In Acts 21.15-26 we have the story of Paul, who took a Nazarite vow and after it was over, he cut his hair (Acts 18.18). He then goes to Jerusalem to keep Shavuot (Acts 20.16), to give alms and offer the korbanot (sacrifices) required when coming out of a Nazarite vow (Acts 24.17). This is 28 years after Yeshua ascended to heaven. Once he gets there, he is confronted with rumors that he is teaching people not to follow Moses and for not keeping the customs. Now, there are five levels of Jewish law. The highest level is the written Torah. The next level is that which is implied in the Torah. The third level is is a law found elsewhere is Scripture. The fourth level is rabbinic decrees and the lowest level is the customs. Paul is being accused by rumor of not following the highest and the lowest level of Jewish law. He proves these rumors untrue and that he walks according to the halakah. Then he is accused of bringing a non-Jew into the Temple by people who knew him from Asia because he had just come from there (v 28).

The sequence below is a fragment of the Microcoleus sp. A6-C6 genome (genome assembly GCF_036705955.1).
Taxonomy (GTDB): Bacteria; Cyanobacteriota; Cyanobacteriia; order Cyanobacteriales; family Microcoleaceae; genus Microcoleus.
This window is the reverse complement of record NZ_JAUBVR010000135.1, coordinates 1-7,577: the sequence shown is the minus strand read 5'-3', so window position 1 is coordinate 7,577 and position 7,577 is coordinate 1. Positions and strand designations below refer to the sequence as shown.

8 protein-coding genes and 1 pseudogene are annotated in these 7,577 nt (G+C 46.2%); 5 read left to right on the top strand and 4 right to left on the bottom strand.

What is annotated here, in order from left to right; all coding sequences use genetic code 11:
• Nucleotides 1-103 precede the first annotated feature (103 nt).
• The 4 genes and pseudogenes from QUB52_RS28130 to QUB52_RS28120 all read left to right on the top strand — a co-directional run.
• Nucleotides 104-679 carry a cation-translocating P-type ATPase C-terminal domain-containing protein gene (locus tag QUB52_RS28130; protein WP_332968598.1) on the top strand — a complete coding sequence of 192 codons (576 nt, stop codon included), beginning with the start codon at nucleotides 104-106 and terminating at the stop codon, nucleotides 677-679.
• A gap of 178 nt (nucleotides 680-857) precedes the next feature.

Paul is arrested and the Temple was shut down because of the threat to kedusha, which of course never happened. Paul gives his defense in Acts 22.1-22. He tells them the story of his life and salvation from the barracks where he has been taken. He tells them about Yeshua and how Yeshua is the Messiah. Many of those listening knew Yeshua. None of those listening objected to anything he was saying. However, when he told them that Yeshua was sending him to the non-Jews in Acts 22.22, that is when the people got upset with him and said he didn’t deserve to live. Now, let’s look at the book of Galatians.